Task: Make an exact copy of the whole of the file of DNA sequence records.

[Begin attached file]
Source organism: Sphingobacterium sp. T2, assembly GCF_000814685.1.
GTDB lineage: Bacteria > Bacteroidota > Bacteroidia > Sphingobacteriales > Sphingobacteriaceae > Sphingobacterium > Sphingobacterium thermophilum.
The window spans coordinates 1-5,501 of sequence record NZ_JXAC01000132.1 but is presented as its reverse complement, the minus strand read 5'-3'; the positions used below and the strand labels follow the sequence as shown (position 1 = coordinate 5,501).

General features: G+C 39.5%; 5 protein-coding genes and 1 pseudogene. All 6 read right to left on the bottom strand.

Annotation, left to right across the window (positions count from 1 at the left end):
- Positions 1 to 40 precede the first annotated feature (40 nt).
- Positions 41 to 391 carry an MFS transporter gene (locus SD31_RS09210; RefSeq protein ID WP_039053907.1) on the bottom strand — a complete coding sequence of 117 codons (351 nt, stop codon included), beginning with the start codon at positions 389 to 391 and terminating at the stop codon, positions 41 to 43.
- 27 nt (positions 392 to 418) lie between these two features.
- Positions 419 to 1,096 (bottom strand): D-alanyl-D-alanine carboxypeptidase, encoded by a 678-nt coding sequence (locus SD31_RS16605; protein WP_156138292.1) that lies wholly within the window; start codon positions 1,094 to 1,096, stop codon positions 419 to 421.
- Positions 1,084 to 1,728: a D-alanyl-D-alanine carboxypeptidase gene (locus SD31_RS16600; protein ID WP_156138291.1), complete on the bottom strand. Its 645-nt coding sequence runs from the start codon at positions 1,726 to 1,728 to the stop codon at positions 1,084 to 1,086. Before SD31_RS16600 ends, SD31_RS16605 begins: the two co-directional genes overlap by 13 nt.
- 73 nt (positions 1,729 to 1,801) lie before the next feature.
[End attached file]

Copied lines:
Source organism: Sphingobacterium sp. T2, assembly GCF_000814685.1.
GTDB lineage: Bacteria > Bacteroidota > Bacteroidia > Sphingobacteriales > Sphingobacteriaceae > Sphingobacterium > Sphingobacterium thermophilum.
The window spans coordinates 1-5,501 of sequence record NZ_JXAC01000132.1 but is presented as its reverse complement, the minus strand read 5'-3'; the positions used below and the strand labels follow the sequence as shown (position 1 = coordinate 5,501).

General features: G+C 39.5%; 5 protein-coding genes and 1 pseudogene. All 6 read right to left on the bottom strand.

Annotation, left to right across the window (positions count from 1 at the left end):
- Positions 1 to 40 precede the first annotated feature (40 nt).
- Positions 41 to 391 carry an MFS transporter gene (locus SD31_RS09210; RefSeq protein ID WP_039053907.1) on the bottom strand — a complete coding sequence of 117 codons (351 nt, stop codon included), beginning with the start codon at positions 389 to 391 and terminating at the stop codon, positions 41 to 43.
- 27 nt (positions 392 to 418) lie between these two features.
- Positions 419 to 1,096 (bottom strand): D-alanyl-D-alanine carboxypeptidase, encoded by a 678-nt coding sequence (locus SD31_RS16605; protein WP_156138292.1) that lies wholly within the window; start codon positions 1,094 to 1,096, stop codon positions 419 to 421.
- Positions 1,084 to 1,728: a D-alanyl-D-alanine carboxypeptidase gene (locus SD31_RS16600; protein ID WP_156138291.1), complete on the bottom strand. Its 645-nt coding sequence runs from the start codon at positions 1,726 to 1,728 to the stop codon at positions 1,084 to 1,086. Before SD31_RS16600 ends, SD31_RS16605 begins: the two co-directional genes overlap by 13 nt.
- 73 nt (positions 1,729 to 1,801) lie before the next feature.